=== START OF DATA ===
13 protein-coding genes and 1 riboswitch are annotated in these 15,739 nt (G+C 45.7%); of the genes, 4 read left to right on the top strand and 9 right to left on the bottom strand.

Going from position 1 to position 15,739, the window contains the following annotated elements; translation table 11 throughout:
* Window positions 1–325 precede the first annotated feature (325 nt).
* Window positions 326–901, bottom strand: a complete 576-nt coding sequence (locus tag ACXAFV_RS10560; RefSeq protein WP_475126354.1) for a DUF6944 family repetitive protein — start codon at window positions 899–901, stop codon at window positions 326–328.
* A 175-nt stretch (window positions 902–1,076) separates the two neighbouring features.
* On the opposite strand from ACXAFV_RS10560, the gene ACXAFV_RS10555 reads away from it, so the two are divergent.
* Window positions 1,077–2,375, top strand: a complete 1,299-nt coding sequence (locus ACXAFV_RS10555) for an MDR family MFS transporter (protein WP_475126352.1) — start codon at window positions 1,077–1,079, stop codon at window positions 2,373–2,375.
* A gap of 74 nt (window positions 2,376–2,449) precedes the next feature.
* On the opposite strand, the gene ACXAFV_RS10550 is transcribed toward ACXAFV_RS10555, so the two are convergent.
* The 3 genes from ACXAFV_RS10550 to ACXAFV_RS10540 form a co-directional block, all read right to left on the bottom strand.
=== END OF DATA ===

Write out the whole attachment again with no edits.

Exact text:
13 protein-coding genes and 1 riboswitch are annotated in these 15,739 nt (G+C 45.7%); of the genes, 4 read left to right on the top strand and 9 right to left on the bottom strand.

Going from position 1 to position 15,739, the window contains the following annotated elements; translation table 11 throughout:
* Window positions 1–325 precede the first annotated feature (325 nt).
* Window positions 326–901, bottom strand: a complete 576-nt coding sequence (locus tag ACXAFV_RS10560; RefSeq protein WP_475126354.1) for a DUF6944 family repetitive protein — start codon at window positions 899–901, stop codon at window positions 326–328.
* A 175-nt stretch (window positions 902–1,076) separates the two neighbouring features.
* On the opposite strand from ACXAFV_RS10560, the gene ACXAFV_RS10555 reads away from it, so the two are divergent.
* Window positions 1,077–2,375, top strand: a complete 1,299-nt coding sequence (locus ACXAFV_RS10555) for an MDR family MFS transporter (protein WP_475126352.1) — start codon at window positions 1,077–1,079, stop codon at window positions 2,373–2,375.
* A gap of 74 nt (window positions 2,376–2,449) precedes the next feature.
* On the opposite strand, the gene ACXAFV_RS10550 is transcribed toward ACXAFV_RS10555, so the two are convergent.
* The 3 genes from ACXAFV_RS10550 to ACXAFV_RS10540 form a co-directional block, all read right to left on the bottom strand.